Cannabis use is on the rise globally, with increased legal acceptance for both medical and recreational purposes. The primary psychoactive component of cannabis, delta-9-tetrahydrocannabinol (THC), is known for its varied effects on users, ranging from euphoria and relaxation to anxiety and paranoia. However, recent research published in the journal Drug and Alcohol Dependence suggests that D-limonene, a common terpene found in cannabis and citrus fruits, might mitigate some of the anxiety-inducing effects of THC.

The focus of cannabis research has primarily been on cannabinoids like THC and CBD. However, the cannabis plant contains numerous other compounds, including terpenes such as D-limonene, which may influence the plant’s overall effect on users. Terpenes are aromatic compounds also found widely in nature and are known for their distinctive fragrances and biological activities, which in some cases include therapeutic properties.

The concept of the “entourage effect” suggests that the therapeutic effects of cannabis are not just due to THC alone but may be enhanced, or its side effects mitigated, by other plant compounds. Despite this, research into how non-THC constituents like terpenes interact with THC has been limited and mostly anecdotal. The new study aimed to fill that gap by investigating whether D-limonene could modulate the anxiety-provoking effects of THC.

The research conducted a double-blind, within-subjects crossover study with 20 participants. This means each participant received multiple treatments (THC and D-limonene in various combinations, and placebo) across different sessions, and neither the participants nor the researchers knew which treatment was being administered at any given time. This method helps to reduce bias and allows the effects of each treatment to be compared within the same individuals, enhancing the reliability of the results.

Participants were selected based on specific criteria. They had to be adults in good health, not pregnant, non-users of drugs other than cannabis, alcohol, nicotine, or caffeine, and with a history of experiencing anxiety when using cannabis. These criteria ensured that the sample was representative of typical users who might benefit from anxiolytic interventions.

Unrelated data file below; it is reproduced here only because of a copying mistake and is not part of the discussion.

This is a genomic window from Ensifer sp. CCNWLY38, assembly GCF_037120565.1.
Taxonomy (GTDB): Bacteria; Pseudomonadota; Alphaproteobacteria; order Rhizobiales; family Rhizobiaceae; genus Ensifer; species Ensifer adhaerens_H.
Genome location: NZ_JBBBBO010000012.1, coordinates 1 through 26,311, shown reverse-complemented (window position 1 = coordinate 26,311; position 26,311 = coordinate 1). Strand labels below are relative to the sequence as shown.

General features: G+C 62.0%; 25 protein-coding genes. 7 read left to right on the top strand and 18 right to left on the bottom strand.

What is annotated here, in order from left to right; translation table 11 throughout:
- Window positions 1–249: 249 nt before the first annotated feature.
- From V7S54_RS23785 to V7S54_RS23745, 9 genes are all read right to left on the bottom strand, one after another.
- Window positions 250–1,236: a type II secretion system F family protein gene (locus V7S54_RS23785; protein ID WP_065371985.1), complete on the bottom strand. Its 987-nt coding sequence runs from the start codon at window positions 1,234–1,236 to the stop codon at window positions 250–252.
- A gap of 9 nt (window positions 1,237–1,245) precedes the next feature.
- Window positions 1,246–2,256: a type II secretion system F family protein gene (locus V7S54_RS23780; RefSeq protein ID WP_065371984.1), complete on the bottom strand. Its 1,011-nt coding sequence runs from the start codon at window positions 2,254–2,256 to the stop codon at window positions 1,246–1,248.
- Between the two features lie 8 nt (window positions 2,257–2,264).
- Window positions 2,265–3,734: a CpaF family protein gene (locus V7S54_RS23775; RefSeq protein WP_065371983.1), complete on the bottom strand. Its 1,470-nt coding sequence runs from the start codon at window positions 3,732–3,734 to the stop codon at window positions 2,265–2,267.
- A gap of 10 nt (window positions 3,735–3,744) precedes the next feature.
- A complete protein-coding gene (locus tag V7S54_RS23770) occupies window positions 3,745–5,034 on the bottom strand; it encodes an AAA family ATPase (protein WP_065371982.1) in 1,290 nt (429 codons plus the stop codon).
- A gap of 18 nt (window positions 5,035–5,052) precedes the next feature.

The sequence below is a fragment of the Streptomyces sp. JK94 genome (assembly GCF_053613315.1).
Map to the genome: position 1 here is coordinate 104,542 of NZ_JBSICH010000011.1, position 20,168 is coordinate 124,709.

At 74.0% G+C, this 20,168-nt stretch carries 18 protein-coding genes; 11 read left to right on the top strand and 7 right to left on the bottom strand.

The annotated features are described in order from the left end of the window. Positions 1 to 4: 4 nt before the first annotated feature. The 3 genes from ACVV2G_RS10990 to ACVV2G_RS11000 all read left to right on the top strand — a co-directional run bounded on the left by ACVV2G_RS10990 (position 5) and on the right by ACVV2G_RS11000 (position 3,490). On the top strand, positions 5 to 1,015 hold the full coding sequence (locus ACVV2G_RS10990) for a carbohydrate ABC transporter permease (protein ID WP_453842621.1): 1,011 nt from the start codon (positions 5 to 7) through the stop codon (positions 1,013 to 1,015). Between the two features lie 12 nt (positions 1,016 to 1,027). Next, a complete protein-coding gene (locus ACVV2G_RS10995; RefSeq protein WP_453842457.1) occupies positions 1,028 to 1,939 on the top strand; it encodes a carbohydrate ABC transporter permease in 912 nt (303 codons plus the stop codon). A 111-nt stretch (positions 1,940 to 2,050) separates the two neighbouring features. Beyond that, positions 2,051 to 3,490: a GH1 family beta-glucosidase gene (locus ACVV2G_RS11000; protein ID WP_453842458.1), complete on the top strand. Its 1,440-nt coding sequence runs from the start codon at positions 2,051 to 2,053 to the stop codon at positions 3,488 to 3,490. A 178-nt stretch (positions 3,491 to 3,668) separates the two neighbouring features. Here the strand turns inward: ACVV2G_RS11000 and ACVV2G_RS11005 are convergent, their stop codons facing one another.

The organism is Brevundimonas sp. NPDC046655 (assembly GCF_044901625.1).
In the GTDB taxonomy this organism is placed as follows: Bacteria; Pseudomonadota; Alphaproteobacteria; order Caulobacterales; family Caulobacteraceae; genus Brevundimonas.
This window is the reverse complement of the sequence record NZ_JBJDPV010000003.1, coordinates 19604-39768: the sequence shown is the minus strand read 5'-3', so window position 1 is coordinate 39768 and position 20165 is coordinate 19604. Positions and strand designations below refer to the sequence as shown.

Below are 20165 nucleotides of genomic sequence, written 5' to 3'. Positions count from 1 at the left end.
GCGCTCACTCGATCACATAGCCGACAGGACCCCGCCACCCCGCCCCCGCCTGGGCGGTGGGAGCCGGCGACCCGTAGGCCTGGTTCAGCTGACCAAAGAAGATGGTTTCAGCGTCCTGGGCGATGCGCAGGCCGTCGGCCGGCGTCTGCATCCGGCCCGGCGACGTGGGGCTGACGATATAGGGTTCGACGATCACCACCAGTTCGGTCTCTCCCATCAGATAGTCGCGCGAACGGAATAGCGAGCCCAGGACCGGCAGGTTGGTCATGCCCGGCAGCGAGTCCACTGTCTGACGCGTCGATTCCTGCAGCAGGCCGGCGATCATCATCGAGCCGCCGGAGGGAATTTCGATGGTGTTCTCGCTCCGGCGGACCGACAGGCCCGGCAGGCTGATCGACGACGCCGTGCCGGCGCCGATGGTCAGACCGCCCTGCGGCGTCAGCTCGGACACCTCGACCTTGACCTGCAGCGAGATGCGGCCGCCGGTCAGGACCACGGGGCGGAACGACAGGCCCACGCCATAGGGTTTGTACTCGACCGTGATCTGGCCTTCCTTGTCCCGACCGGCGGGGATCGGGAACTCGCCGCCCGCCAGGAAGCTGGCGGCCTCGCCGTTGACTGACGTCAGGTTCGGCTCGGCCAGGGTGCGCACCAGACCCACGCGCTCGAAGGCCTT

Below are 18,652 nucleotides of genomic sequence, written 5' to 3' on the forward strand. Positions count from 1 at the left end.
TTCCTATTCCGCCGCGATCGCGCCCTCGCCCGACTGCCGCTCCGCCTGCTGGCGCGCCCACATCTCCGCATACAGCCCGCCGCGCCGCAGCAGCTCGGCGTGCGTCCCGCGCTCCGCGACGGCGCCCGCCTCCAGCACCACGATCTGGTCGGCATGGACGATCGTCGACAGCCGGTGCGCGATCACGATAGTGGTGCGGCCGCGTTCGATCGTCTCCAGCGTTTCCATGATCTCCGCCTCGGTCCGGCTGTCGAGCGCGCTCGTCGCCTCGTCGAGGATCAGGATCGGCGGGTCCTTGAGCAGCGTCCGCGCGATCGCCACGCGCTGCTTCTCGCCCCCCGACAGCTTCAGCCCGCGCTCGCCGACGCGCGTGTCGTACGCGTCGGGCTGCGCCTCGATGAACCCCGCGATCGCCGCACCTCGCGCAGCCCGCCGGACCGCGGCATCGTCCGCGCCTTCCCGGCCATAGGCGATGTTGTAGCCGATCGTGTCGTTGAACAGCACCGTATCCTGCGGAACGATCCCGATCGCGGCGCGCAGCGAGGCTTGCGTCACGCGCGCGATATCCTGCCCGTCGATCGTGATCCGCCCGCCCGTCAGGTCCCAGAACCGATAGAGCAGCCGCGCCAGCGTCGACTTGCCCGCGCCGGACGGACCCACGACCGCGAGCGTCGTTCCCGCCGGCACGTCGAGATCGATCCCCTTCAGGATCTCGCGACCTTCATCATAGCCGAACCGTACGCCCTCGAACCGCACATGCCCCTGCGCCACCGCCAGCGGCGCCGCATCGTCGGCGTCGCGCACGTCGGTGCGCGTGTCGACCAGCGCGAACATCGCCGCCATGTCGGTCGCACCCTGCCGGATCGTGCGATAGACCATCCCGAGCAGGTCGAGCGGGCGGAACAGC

The study consisted of several sessions where participants inhaled vaporized substances through a controlled setup. Each session was spaced by at least 48 hours to prevent carryover effects from previous sessions. D-limonene and THC were administered alone and in combination at varying doses to assess their individual and interactive effects. A placebo session involved inhaling distilled water vapor to establish a baseline for comparison.

The most notable result from the study was the reduction in anxiety-like and paranoid feelings when D-limonene was administered alongside THC. The effects were particularly pronounced when 30 mg of THC was combined with 15 mg of D-limonene. This finding is pivotal because it indicates that D-limonene could potentially be used to mitigate some of the less desirable effects of THC, making cannabis use more palatable for those who may experience anxiety as a side effect.

“People use cannabis to help reduce anxiety, depression and post-traumatic stress disorder, but since THC levels vary widely, if a person overshoots their tolerance of THC, cannabis can induce anxiety rather than relieve it,” explained study senior author Ryan Vandrey, a professor of psychiatry and behavioral sciences at the Johns Hopkins University School of Medicine. “Our study demonstrates that d-limonene can modulate the effects of THC in a meaningful way and make THC more tolerable to people using it for both therapeutic and non-therapeutic purposes.”